I would be extremely interested in an appropriate testing methodology for a DIY builder. What sections of the controller could be tested seperately and how? It would be nice for someone that does not have Electrical Engineering background to be able to test most of their home built controller long before ever inserting it into a car.

It would also be nice if there were a testing procedure that would help prevent a DIY builder from incinerating a pile of expensive parts simply because they got one connection wrong while building it. An appropriate DIY testing flow chart would test things such that a builder could insert the expensive components last, and with confidence that they were not going to give off smoke signals.


Automated Unit testing sounds interesting, feel free to discuss it, but let's discuss practical DIY testing also.

dcb 05-26-2009 02:02 PM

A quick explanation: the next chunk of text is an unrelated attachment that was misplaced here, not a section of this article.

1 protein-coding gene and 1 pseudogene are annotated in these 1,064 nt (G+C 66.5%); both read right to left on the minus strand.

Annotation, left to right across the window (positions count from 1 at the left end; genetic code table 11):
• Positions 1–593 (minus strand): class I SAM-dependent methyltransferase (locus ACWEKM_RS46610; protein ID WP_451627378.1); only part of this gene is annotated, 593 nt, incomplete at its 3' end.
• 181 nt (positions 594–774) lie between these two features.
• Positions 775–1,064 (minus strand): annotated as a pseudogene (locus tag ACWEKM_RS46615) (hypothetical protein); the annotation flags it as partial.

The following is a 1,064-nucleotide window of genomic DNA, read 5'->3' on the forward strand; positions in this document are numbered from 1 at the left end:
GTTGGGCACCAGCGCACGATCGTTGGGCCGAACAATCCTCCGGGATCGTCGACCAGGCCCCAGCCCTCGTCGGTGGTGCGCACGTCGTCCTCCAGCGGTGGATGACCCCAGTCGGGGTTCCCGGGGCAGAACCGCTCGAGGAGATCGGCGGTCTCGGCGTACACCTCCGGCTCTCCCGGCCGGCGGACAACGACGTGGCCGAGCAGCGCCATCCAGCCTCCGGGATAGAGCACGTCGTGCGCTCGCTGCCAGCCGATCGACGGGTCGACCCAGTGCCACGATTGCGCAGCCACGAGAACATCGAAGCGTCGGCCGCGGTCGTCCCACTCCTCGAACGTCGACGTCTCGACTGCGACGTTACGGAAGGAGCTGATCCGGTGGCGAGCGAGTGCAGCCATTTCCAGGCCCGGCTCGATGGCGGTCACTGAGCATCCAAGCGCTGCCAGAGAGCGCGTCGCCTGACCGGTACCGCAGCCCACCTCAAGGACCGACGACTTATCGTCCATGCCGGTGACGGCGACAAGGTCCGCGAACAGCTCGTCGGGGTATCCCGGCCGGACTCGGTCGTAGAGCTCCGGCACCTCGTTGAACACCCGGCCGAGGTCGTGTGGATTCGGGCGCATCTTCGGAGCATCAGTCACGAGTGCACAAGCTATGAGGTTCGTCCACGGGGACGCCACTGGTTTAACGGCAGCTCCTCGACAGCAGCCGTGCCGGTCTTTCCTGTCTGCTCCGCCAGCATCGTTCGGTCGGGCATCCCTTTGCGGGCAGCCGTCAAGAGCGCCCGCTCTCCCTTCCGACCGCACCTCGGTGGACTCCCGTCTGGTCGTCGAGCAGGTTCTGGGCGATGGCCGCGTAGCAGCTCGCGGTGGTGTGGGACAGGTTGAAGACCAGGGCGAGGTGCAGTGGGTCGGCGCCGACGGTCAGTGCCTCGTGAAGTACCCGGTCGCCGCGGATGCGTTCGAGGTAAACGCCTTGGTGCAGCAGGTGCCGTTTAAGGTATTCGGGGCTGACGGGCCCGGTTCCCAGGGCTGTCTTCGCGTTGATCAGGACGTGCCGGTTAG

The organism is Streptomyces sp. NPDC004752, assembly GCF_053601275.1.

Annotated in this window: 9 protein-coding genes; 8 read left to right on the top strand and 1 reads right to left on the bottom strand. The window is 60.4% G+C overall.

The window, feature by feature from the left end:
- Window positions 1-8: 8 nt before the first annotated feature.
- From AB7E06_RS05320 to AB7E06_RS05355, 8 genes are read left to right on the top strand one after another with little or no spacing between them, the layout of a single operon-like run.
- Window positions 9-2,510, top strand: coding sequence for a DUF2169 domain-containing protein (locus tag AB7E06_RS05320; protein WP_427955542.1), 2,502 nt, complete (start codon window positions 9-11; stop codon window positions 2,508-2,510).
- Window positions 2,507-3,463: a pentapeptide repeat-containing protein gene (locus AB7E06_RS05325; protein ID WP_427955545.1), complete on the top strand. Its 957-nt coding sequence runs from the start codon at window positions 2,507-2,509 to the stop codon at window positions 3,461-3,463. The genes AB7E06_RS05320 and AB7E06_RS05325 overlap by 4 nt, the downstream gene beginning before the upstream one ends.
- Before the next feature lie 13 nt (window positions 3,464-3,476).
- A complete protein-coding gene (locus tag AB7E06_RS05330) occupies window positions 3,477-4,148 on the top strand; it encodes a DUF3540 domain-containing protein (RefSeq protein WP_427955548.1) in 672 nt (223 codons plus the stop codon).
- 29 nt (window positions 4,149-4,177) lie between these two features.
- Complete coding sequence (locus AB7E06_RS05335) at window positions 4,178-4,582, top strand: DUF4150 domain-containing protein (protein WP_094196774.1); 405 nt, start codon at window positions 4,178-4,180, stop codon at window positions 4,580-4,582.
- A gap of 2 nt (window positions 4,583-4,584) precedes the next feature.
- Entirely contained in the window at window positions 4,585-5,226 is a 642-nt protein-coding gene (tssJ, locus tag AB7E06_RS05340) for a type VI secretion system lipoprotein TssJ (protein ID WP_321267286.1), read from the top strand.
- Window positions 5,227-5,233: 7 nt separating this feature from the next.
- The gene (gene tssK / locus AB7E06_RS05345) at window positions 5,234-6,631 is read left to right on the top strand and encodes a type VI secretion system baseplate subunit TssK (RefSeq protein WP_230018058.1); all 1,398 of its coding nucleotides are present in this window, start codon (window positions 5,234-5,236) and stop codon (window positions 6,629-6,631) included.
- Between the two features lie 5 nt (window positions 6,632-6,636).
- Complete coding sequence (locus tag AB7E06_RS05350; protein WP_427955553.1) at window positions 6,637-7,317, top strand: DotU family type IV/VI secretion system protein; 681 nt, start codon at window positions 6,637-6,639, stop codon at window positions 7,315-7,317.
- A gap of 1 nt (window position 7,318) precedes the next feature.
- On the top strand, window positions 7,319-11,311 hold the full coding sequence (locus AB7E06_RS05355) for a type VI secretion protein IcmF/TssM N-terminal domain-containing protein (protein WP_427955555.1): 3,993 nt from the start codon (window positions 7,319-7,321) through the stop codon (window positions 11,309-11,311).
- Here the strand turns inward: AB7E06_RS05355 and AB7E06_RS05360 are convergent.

Quote:

Originally Posted by slurryguy (Post 106418)
Automated Unit testing sounds interesting, feel free to discuss it, but let's discuss practical DIY testing also.

Absolutely. Just FYI, how I handled this was to create a table of ohm measurements at key points so that others could (after they built the device) do some sanity testing that they were in the ballpark and were not going to cause serious harm to the vehicle.
Mpguino tests - EcoModder

dcb 05-26-2009 04:53 PM

Quote:

Originally Posted by MPaulHolmes (Post 106440)
EDIT: dcb, do you mean tested in the car?

Well, I didn't mean that, but ideally ya would. I was just thinking of another atmega that actually generated voltages for throttle/current/etc adc pins and looked at the output (pwm and maybe uart). Maybe it's overkill, I dunno. The development cycle here isn't clear to me either though, and people making changes ideally would have some way of testing those changes as well as checking for unintended side effects.

But since you are using avrstudio, maybe we should try and standardize on that for now and play with the stimulus and log files a bit anyway. So that if you have "refactored" the code, the resulting log file should look pretty much identical before and after the code changes given the same stimulus file.

So are any potential developers allergic to avrstudio?

wolfraven 05-26-2009 10:00 PM